I’m haunted by how fun it was,
To play around, to get a buzz.
We trashed the house and didn’t care,
We had time and cash to spare.
But when that light began to fade,
I searched for you: a lowly maid.
I thought of you to clean the house.
Underpaid, a silent mouse.
A church mouse with nothing more to do,
Than sniff around all my mildew,
bottles and cans all shattered here.
At this point, the truth still wasn’t clear.
I expected you to wash my dirt;
You handed me a woollen skirt.
And just to match, a snow-white blouse;
You were the owner of the house.
The landlord doing every chore,
While I poured pitch across the floor.
As I ignored this fact I knew,
I did the things I knew to do.
There was one mess I did not make,
Those bloody stains too harsh to fake.
I was angry, “What have you done?”
“Trust me, child, this wasn’t fun.”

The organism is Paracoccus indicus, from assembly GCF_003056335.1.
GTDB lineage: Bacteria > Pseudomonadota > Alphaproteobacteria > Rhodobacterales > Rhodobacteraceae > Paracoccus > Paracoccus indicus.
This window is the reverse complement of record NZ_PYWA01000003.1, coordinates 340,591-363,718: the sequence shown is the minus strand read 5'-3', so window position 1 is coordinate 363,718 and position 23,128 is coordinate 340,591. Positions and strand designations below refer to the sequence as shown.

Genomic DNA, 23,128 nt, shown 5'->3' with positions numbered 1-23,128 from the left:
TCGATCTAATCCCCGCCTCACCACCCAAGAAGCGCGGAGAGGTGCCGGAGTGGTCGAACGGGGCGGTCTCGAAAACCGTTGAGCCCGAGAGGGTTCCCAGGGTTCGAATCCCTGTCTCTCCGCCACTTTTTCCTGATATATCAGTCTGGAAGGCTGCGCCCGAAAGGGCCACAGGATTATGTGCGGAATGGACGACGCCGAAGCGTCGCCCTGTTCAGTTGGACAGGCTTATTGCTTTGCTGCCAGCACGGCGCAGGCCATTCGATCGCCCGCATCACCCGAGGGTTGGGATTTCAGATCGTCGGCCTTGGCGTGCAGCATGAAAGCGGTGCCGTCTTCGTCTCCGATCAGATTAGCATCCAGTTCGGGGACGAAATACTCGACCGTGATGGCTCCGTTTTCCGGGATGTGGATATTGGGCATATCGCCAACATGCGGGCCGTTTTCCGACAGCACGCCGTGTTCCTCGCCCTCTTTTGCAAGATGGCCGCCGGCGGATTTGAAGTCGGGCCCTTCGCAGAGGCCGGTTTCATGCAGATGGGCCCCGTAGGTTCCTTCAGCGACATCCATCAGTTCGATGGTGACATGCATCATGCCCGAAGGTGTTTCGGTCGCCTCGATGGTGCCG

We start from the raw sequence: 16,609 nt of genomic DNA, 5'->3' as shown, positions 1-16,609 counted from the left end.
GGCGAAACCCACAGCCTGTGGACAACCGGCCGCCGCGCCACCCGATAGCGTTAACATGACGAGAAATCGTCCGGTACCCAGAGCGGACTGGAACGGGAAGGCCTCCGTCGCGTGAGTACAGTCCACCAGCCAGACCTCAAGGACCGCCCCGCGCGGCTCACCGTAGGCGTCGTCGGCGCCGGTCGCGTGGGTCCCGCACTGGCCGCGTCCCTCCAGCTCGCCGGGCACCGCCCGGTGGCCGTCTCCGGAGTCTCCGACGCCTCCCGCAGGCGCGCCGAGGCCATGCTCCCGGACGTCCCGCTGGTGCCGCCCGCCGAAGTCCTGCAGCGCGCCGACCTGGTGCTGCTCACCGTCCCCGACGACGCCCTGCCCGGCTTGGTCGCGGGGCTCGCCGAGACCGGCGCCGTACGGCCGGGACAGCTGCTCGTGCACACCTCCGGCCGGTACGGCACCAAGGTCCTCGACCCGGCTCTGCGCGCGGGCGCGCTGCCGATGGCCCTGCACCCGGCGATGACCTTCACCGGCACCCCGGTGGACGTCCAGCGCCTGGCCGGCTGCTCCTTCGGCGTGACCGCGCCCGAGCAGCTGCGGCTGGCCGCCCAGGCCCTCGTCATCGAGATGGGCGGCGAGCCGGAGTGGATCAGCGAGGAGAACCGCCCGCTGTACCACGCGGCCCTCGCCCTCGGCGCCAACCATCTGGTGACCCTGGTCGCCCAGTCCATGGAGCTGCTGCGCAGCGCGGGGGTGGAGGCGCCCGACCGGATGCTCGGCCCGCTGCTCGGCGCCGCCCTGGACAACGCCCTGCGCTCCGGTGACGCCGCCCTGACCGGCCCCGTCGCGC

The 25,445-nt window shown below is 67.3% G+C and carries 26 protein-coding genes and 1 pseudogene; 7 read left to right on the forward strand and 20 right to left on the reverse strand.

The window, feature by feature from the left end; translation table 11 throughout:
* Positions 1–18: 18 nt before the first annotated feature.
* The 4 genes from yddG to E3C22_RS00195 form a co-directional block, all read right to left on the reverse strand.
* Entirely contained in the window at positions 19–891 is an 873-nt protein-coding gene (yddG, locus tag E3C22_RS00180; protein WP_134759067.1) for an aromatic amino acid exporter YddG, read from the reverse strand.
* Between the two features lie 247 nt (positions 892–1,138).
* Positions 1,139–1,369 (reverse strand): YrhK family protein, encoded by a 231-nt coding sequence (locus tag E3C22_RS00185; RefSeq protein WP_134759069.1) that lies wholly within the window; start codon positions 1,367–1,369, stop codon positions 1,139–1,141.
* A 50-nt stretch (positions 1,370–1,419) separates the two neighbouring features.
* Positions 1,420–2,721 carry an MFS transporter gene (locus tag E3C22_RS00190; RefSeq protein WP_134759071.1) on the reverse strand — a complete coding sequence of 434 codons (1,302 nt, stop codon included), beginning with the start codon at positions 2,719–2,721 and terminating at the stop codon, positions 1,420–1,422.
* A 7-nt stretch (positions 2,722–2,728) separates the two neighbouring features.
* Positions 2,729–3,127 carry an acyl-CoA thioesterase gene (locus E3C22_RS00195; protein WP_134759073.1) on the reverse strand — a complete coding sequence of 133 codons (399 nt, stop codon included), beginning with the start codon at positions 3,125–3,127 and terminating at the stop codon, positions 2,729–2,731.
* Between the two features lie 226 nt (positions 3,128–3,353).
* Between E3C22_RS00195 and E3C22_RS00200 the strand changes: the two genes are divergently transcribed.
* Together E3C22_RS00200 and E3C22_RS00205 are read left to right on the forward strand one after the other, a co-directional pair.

“Just clean it up and do your job!”
That’s when I heard the servant sob.
His tears covered that bloody floor,
“That’s enough, now! Please, no more!”
But he cried and cried all through the night,
Tears that washed that blood from sight.
Now it was he with blood-shot eyes,
Piercing sobriety, no hint of lies.
“I’ve done everything you’ve asked of me,
But I can’t do more than this, you see?”
“If the cleaner is messy, I refuse to pay!”
But still he showed up every day.
Then I would come home late and loud,
He showed up early, never proud.
I asked him why he works for free.
“Oh, my sweet child! You work for me.
And every day that we’re apart
I think of ways to win your heart.”
He explained the blood came from his hand,
And I began to understand.
He said he knit me in the womb,
I hesitantly took the broom.
And as he handed work to me,
Holes in his palms were plain to see.
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